CANBERRA (Rooters agency) – Australia is bracing for the possibility of a double disillusion election. More than a quarter century has passed since the country’s last such election.
Australia has two major parties, which take turns being the government. One of them is in office for one or a few terms, until its supporters become sufficiently disillusioned to switch their vote to the opposition, which then takes its turn in government. This usual procedure is known as a “single disillusion election,” or simply “election.”
A double disillusion election is now a possibility because the voting public seems to have fallen out of sync with the usual back-and-forth routine. It is indicating that it is unhappy with both sides: opinion polls asking who people would vote for if an election were held today are finding increasing pluralities for “none of the above.”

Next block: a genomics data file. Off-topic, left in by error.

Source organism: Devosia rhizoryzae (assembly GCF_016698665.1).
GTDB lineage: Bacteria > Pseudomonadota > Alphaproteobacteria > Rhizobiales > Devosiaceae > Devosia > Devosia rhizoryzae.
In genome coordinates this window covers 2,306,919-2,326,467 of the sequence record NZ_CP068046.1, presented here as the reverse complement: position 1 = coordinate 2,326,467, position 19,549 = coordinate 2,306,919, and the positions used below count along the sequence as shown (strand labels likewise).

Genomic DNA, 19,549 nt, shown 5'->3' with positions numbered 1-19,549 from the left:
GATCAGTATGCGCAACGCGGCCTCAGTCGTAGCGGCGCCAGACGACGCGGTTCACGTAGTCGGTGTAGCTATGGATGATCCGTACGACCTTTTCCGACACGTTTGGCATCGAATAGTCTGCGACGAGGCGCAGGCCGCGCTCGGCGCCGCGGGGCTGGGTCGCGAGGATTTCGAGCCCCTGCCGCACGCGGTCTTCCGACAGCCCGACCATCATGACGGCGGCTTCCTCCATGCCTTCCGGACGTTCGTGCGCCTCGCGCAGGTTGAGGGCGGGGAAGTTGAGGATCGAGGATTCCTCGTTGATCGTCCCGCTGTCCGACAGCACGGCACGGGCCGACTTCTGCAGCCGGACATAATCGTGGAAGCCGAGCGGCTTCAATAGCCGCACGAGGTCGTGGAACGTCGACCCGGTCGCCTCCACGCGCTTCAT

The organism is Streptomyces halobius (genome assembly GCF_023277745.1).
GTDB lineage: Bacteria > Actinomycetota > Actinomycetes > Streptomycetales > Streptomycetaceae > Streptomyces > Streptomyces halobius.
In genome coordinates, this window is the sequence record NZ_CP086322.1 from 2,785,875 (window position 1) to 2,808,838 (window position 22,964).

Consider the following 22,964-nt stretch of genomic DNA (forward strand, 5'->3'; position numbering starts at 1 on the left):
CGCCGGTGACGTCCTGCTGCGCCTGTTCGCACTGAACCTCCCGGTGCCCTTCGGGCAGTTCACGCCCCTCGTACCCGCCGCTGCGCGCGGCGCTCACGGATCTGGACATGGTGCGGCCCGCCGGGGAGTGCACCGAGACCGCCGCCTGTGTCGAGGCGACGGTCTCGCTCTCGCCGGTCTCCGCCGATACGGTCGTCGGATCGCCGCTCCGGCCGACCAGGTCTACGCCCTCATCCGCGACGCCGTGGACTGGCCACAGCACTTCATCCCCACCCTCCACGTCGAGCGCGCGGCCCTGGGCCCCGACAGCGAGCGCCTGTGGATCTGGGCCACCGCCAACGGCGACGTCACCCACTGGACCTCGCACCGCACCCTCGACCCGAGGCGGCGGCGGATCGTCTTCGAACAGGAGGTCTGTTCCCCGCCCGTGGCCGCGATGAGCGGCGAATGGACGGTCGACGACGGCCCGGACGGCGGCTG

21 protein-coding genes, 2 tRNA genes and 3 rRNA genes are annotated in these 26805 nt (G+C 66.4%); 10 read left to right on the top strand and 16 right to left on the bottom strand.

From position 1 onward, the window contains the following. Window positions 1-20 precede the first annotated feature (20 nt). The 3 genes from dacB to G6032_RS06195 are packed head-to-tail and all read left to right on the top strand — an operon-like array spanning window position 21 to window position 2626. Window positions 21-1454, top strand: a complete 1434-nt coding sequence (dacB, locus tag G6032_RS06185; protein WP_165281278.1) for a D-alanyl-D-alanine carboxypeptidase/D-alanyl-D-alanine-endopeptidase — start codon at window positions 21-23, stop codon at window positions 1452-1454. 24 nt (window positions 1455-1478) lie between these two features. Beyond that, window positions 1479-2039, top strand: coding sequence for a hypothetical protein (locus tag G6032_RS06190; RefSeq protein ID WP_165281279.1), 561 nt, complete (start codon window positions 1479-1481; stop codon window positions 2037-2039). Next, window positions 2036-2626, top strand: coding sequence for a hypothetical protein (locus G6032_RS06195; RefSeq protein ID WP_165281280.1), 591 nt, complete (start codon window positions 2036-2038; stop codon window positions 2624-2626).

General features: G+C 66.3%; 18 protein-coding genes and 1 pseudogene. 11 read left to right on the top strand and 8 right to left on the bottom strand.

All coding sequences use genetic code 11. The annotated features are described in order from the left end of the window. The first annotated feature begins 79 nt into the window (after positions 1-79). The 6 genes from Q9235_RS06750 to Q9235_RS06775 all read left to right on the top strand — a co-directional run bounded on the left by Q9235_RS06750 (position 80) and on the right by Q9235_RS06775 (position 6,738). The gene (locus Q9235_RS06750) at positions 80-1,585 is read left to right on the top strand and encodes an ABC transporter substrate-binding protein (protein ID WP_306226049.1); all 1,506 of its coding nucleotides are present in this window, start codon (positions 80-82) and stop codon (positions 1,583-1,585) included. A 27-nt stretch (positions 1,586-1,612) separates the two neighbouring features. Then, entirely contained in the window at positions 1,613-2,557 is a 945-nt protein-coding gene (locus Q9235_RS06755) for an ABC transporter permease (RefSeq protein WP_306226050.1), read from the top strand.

Prime Minister Ping still enjoys a high approval rating in polls, but this falls disastrously if the pollsters remind respondents which party Ping belongs to. Opposition Leader Pong has a dismal poll rating, but this rises considerably if the pollsters tell respondents that Pong is opposed to the government (possibly violating truth in polling laws when they do so).
Although the same terminology is not used in the United States, it also has double disillusion elections. In fact, some psephologists* believe that all US elections are double disillusion or even multi-disillusion. They point out that non-voters normally outnumber the votes of all the candidates in presidential and most other elections.
This does not happen in Australia, but in Australia voting is compulsory.
* Psephologists are people who study pebbles or stones. Voters’ attitudes can be gauged by the size of the stones they would like to throw at politicians.